‘The critics said our debut record was our peak’, Michael Starr sings on the third track of the Steel Panthers latest effort, ‘Lower the Bar’, a confirmation that no one is more aware of the LA quartets limited capacity for evolution than themselves.
Having catapulted to fame in 2009 with their raunchy lyrics, glam-rock pastiche and infectiously catchy tracks like, ‘Eyes of a Panther’, Steel Panther have carved out a niche as one of the most raucously enjoyable novelty acts out there. What better measure of their success than the simple fact that they have toured with a number of the acts – Motley Crue, Def Leppard – who inspired their lovingly mocking tribute?
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You know where you are with Panther – perms, headbands, soaring riffs, tales of groupies so adventurous they must be fictional, and a general sense of displacement to the 80’s, a time when both rock’n’roll and STD’s seemed a lot more authentic.
But being a novelty act is a double edged sword. Well-crafted schtick can catapult you to the status of festival favourite, make you a quick curiosity, but where do these acts go next? Five albums deep, is there any new ground for Steel Panther to break? Judging by this latest effort, it doesn’t seem so.
‘Goin in the Backdoor’ kicks off the album, and pretty much sets the tone. Sexual metaphor veiled in clingfilm, bouncy guitar solos from Satchel, and enjoyable enough, if lacking entirely in originality. At a certain point, one has to accept – or not accept – Steel Panther for what they are.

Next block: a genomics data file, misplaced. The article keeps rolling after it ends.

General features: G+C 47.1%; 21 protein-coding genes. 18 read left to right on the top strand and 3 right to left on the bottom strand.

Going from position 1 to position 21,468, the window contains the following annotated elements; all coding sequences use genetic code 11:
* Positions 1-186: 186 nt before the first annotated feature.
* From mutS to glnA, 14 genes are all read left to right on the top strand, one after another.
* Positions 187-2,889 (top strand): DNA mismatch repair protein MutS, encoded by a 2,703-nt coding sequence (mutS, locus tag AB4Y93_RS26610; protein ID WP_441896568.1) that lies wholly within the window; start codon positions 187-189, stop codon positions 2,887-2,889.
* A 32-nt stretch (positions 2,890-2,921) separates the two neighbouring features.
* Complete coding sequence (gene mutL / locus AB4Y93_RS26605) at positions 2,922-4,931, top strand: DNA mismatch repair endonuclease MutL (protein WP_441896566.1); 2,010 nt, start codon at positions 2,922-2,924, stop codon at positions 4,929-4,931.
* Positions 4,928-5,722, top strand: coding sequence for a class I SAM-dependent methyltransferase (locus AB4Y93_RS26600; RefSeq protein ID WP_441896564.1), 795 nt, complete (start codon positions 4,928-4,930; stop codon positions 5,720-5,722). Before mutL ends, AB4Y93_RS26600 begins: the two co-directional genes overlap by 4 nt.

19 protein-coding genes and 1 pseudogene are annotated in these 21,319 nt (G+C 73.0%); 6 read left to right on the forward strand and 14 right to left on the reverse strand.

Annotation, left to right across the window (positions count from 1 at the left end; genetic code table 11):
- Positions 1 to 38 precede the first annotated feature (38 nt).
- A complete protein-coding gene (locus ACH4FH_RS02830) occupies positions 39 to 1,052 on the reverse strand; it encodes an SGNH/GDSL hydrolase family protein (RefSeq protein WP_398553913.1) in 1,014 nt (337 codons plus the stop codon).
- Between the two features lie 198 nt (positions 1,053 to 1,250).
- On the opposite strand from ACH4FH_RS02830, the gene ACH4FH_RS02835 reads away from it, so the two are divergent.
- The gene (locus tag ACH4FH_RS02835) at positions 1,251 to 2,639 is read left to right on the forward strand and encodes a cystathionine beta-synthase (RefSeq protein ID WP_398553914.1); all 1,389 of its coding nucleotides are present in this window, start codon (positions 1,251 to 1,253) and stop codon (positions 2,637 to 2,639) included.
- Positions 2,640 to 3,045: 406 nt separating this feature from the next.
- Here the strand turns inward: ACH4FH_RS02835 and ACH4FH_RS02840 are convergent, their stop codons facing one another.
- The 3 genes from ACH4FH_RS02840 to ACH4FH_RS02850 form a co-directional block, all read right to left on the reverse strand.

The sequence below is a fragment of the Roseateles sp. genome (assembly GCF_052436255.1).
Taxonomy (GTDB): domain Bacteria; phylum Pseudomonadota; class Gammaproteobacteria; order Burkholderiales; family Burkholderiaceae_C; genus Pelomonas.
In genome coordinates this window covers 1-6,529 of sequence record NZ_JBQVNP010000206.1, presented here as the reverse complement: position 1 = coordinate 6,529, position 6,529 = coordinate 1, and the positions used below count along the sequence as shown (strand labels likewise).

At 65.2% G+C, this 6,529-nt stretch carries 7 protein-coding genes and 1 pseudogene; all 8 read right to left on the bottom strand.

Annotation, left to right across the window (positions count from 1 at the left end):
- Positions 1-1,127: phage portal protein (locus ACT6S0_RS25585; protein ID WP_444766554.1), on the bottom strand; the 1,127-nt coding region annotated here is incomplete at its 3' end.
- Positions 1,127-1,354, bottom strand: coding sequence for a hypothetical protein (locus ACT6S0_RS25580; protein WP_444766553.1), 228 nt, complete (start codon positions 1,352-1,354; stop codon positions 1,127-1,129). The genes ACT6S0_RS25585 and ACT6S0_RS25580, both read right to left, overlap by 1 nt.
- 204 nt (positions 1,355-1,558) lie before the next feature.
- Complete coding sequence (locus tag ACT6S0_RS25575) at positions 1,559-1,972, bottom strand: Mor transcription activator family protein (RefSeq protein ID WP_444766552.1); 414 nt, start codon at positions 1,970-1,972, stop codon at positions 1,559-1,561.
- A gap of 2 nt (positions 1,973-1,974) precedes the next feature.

‘Poontang Boomerang’ is a highlight, a ‘Cherry Pie’ soundalike for the Tinder age. The sole attempt at a slower number, ‘That’s When You Came In’ is less so, hinging entirely on the comic bait-and-switch of the line ‘that’s when you came in and blew me…..away’.
And so on goes the rest of the album. ‘Wasted Too Much Time’ – a Whitesnake-esque scorned lover lament – will no doubt be a live favourite, while the groove-tinged ‘Wrong Side of the Tracks’ gives the boys their best opportunity to show off their instrumental skills. A couple of the others, ‘Pussy Ain’t Free’ and ‘I Got What You Want’ are as peripheral as the titles might suggest. Subtlety has never been the name of the game for these guys, and it would be unreasonable to expect different here. An astoundingly OK Cheap Trick cover rounds things to a close.
For all that we’ve heard it before, there is unmistakeable musical talent evident from listening to any Steel Panther album, and that is why they have remained (mildly) successful – they appreciate and more importantly, really understand the world that they parody.
Yet, while they will likely retain a reputation and a small fanbase doing what they do forever – and have every right to do so – it’s the skill that makes one wonder if they couldn’t somehow do something radical with the parody they’ve established. Perhaps dig deeper into the characters they’ve spend decades moulding. Perhaps the world’s most self referential rock opera. Perhaps something else entirely – to ape a refrain from this very album, ‘Fuckin’ ANYTHING goes’.